All About Sewing Machine Needles

Sewing machine needles come in different types and sizes for different applications. Using the right one is key to achieving a professional finish – it also saves you from headaches and wasting time on broken needles, snags, and puckered seams.

Whatever type of needle you are dealing with, the shank (top) of the needle has a round and a flat side to ensure you insert it correctly. Moving down the shaft, the front of the needle has a thread-guiding groove, while the back has a scarf (indentation) that hooks the upper and lower thread to form a stitch. Then comes the eye and the point at the end.

General Rules For Choosing A Sewing Needle

1. General-Purpose Sewing Needles

Choose a needle that suits either woven or knit fabric:

Ball point needles (also called jersey needles) slide between the loops of knits to avoid snagging them.

The sharp point and narrow shaft of Microtex needles make them the best choice for finely woven fabrics, as well as pintucks, heirloom stitching, and topstitching through multiple layers of fabric.

Of all the machine needle types, universal needles are most commonly used because their point is slightly rounded – making them suitable for knits – but sufficiently sharp for woven fabric.

2. Specialty Needles

There are many needles designed to make specific tasks easier and better finished. Some examples include: leather needles, quilting needles, jeans needles, wing needles, twin needles and triple needles, machine embroidery needles, and stretch needles.

Sewing Machine Needle Sizes Explained: What Do The Numbers Mean?

As with so many craft tools, sewing machine needles come in both American and European sizing, both of which are labelled, for example, 80/12. The machine needle sizes relate to the measurement of the diameter of the shaft. The European sizes range is easy to convert into millimetres – just move the decimal point two places to the left, i.e., a 90 needle has a shaft diameter of 0.9 mm, a size 10 is 1 mm, and a 110-needle size is 1.1 mm in diameter.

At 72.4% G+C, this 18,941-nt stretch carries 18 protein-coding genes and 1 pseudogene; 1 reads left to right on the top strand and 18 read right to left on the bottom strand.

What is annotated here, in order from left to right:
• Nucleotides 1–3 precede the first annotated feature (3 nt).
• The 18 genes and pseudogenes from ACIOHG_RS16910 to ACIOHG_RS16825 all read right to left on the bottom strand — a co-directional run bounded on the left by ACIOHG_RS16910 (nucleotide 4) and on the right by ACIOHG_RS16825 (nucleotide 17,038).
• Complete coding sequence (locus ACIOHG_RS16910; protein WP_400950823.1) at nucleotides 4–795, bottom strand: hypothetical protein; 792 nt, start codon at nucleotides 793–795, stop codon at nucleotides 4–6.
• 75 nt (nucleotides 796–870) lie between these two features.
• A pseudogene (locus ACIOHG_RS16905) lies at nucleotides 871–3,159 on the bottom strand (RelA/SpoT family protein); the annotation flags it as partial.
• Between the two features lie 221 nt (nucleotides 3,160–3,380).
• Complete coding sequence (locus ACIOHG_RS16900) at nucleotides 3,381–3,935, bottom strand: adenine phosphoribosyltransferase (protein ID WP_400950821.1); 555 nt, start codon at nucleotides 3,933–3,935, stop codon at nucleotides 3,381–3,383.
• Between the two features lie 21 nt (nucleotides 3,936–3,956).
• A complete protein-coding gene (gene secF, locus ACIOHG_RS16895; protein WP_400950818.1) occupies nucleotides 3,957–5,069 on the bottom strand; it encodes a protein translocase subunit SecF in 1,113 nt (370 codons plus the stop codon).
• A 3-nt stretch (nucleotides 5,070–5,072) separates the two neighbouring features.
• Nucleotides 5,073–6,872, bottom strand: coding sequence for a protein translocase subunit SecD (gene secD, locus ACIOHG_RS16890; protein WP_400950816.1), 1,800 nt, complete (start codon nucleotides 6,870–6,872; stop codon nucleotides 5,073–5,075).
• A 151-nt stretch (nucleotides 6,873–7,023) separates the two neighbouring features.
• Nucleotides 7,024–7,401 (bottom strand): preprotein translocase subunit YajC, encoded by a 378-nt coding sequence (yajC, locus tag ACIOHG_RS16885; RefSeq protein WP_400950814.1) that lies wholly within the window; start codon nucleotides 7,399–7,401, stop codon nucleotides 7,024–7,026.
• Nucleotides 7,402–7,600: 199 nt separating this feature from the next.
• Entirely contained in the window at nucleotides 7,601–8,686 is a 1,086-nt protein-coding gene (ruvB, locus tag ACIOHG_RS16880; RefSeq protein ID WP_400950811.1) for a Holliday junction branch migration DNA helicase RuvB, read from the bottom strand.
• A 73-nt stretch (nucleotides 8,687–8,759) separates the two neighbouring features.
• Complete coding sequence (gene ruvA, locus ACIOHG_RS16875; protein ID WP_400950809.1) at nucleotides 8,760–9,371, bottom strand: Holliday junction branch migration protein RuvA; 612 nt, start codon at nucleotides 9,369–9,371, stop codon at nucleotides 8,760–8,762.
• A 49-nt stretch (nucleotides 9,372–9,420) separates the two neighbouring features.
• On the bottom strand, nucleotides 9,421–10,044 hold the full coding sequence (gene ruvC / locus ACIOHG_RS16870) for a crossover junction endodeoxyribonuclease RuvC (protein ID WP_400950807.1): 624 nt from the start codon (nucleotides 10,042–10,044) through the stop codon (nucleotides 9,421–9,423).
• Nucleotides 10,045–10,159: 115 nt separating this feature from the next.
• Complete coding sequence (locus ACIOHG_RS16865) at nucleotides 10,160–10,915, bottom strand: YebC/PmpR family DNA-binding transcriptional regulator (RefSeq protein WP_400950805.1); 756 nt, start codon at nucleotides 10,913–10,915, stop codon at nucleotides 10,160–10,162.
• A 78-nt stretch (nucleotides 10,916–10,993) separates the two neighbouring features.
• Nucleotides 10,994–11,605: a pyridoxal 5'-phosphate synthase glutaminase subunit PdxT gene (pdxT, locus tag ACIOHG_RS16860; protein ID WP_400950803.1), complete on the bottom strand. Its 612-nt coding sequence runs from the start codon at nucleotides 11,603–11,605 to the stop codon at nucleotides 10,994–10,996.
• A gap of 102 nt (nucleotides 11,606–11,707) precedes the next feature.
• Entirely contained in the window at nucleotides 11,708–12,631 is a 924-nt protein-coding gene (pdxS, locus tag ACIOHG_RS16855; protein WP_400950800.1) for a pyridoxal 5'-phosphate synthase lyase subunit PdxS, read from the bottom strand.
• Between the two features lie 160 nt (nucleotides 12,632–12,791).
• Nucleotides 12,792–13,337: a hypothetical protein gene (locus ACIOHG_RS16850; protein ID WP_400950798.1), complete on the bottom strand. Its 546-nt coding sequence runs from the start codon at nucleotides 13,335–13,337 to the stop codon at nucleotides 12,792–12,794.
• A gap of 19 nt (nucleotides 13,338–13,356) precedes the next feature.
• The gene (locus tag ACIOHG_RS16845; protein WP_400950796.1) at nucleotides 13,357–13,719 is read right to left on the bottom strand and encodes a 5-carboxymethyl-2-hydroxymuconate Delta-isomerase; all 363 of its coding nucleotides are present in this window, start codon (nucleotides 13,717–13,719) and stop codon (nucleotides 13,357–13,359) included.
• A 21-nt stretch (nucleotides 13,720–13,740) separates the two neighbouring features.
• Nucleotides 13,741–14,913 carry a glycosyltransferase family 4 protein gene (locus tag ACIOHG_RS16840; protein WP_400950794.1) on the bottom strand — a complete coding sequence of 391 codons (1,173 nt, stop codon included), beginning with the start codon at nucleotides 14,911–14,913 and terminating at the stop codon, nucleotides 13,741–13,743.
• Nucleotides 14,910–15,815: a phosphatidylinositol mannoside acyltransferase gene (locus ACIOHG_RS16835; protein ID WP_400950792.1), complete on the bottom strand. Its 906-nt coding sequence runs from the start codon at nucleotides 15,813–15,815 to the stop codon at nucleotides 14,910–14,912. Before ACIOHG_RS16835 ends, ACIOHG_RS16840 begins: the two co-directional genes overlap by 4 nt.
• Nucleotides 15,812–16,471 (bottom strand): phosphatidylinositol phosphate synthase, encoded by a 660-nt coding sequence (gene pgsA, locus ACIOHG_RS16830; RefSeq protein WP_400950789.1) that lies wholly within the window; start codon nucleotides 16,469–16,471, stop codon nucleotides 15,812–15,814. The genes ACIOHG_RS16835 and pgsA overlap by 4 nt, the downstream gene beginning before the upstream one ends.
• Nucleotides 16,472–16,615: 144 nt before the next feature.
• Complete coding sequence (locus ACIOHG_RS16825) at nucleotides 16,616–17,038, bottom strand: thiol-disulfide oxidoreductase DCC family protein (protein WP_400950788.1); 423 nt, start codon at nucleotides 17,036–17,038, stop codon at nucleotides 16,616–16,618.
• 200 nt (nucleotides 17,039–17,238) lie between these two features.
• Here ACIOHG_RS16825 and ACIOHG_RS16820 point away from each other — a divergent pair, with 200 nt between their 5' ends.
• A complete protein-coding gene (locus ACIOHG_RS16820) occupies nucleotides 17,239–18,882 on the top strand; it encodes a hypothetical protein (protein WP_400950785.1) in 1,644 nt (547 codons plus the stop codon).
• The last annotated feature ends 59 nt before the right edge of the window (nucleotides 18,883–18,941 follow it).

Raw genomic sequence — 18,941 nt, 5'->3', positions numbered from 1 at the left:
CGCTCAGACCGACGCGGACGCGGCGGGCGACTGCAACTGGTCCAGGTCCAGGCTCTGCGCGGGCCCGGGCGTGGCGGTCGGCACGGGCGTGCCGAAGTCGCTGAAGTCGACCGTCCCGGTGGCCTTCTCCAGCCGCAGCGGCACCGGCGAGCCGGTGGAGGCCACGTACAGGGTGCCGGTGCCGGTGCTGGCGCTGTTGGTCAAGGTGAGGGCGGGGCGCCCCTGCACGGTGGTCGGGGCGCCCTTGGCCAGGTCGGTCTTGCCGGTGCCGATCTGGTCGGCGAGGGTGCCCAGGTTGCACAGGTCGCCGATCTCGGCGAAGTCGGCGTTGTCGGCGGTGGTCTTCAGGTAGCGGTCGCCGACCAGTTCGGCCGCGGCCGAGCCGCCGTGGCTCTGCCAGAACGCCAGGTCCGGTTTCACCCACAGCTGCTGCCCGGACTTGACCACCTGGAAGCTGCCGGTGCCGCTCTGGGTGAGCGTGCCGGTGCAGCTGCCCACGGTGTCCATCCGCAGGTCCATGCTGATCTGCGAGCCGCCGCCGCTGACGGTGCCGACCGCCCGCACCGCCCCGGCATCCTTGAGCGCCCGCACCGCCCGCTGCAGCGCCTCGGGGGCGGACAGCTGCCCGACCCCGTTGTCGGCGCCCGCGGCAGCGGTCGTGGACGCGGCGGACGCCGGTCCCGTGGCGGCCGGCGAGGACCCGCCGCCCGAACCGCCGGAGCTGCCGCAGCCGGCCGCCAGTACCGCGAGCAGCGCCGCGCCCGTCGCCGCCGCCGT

In most cases, you will pick your sewing machine needle size and type based on your fabric and thread characteristics.

Sewing Machine Needle Size: Considering Fabric Weight

Choose your sewing machine needle size according to the weight of your fabric. Because fabrics of the same type can still vary in thickness and density, a good rule of thumb is to use your hands to physically gauge their weight. Too thick a needle, and you will end up with puckers and snags; too thin a sewing needle will break.

For your convenience, here is a useful table to print, cut out, and keep:

Lightweight fabrics Chiffon, organza, silk, voile, lace 65/9 – 75/11
Medium weight Quilting cotton, jersey and knits, satin, poplin, thin denim and linen, elastic 75/11 – 90/14
Heavyweight fabrics Upholstery, heavier denim, vinyl, corduroy, canvas, wool, leather, oilcloth 100/16
Very heavyweight Thick denim, leather, or upholstery fabric 110/18

Sewing Machine Needle Sizes: Thread Weight And Type

The larger the needle number, the thicker the thread it can accommodate. While a smaller number is suitable for finer threads.

Using the wrong combination will result in tension problems, broken thread, and skipped stitches.

A final note on your needle – change it frequently! Many sewists are guilty of giving it no thought until a blunt needle snags your beautiful creation. Either replace needles after every eight hours of sewing or at the start of each new sewing project.

At Empisal, we not only sell overlockers, sewing machines, and steam presses, but also all the sewing equipment you need – including sewing machine needles. Get in touch with us for advice on the right tools for the job!